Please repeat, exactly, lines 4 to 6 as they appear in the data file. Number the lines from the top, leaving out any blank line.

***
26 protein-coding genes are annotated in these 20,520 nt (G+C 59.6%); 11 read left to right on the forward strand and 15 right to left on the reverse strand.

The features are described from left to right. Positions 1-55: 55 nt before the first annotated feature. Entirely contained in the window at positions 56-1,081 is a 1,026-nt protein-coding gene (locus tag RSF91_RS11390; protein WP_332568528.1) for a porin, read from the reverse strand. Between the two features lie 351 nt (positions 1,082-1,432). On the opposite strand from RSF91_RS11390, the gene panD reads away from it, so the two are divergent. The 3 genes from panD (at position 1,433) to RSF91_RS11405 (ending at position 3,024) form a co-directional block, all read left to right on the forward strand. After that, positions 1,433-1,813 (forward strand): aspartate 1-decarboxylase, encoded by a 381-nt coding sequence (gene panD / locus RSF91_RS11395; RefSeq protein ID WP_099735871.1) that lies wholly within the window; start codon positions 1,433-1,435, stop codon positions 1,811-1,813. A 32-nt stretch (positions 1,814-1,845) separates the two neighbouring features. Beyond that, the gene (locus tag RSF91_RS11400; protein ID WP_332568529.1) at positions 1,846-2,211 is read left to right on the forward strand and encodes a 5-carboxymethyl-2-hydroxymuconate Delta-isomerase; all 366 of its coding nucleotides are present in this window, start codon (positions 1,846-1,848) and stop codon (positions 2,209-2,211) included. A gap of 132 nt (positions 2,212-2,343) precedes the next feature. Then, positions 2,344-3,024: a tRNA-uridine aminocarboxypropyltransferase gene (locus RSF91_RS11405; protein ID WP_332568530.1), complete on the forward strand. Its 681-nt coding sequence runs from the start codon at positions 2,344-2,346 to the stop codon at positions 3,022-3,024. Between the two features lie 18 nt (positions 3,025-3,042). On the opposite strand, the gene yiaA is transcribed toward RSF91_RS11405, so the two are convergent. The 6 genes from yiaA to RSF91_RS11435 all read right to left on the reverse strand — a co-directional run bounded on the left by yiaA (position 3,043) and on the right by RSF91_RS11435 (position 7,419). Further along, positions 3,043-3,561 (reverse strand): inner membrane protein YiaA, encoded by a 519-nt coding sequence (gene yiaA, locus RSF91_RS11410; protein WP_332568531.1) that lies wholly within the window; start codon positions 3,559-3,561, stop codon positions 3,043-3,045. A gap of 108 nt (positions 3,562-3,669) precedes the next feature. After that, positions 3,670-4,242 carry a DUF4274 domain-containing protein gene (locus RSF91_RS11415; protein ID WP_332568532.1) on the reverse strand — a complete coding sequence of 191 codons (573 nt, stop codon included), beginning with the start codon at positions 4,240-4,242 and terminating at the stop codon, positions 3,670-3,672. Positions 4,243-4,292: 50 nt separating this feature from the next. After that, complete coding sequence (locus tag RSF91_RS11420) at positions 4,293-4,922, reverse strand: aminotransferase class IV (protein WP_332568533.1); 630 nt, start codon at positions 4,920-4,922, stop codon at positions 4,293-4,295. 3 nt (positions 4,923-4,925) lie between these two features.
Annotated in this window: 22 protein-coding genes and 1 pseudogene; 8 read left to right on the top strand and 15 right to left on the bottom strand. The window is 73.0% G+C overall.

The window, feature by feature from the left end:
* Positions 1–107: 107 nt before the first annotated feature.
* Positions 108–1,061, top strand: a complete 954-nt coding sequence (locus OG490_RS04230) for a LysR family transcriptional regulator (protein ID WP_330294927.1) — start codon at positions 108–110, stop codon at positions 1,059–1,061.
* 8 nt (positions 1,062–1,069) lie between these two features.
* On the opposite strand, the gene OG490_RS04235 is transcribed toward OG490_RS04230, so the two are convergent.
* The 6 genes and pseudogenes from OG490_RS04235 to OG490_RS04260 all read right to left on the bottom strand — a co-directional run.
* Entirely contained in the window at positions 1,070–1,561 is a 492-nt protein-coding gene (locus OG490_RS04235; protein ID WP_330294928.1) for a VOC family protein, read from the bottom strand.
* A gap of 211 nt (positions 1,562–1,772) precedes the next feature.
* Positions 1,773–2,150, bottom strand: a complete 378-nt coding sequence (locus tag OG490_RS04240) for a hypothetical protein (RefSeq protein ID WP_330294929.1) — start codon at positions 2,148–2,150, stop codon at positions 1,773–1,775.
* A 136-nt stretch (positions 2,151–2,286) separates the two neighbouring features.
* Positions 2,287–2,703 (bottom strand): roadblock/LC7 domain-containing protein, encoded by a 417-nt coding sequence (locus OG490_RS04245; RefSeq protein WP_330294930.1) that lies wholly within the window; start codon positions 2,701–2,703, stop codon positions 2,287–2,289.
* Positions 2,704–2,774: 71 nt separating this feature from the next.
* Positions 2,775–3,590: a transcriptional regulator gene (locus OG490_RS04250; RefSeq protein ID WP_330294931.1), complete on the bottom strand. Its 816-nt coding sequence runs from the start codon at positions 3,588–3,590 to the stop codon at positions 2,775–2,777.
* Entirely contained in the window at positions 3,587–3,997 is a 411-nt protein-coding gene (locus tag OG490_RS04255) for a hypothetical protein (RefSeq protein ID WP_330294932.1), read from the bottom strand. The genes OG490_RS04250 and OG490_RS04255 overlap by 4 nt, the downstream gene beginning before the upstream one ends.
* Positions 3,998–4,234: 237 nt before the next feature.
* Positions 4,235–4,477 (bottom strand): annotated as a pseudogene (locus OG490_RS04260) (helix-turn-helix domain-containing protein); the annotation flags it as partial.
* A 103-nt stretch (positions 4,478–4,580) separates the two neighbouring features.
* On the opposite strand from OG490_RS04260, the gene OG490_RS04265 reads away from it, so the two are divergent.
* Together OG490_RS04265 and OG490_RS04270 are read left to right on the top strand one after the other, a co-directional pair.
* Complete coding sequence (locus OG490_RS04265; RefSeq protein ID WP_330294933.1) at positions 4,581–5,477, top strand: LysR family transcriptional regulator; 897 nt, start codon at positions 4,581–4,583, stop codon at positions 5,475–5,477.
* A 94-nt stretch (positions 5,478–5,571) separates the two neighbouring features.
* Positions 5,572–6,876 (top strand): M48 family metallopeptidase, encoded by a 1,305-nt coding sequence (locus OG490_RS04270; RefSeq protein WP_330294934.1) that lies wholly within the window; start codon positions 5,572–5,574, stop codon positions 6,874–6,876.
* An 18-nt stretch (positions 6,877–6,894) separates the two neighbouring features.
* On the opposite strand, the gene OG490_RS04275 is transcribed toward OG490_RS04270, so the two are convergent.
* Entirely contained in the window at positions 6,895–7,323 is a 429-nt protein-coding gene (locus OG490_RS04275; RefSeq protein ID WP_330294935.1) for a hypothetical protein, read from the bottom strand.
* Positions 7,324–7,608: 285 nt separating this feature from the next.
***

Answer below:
The window, feature by feature from the left end:
* Positions 1–107: 107 nt before the first annotated feature.
* Positions 108–1,061, top strand: a complete 954-nt coding sequence (locus OG490_RS04230) for a LysR family transcriptional regulator (protein ID WP_330294927.1) — start codon at positions 108–110, stop codon at positions 1,059–1,061.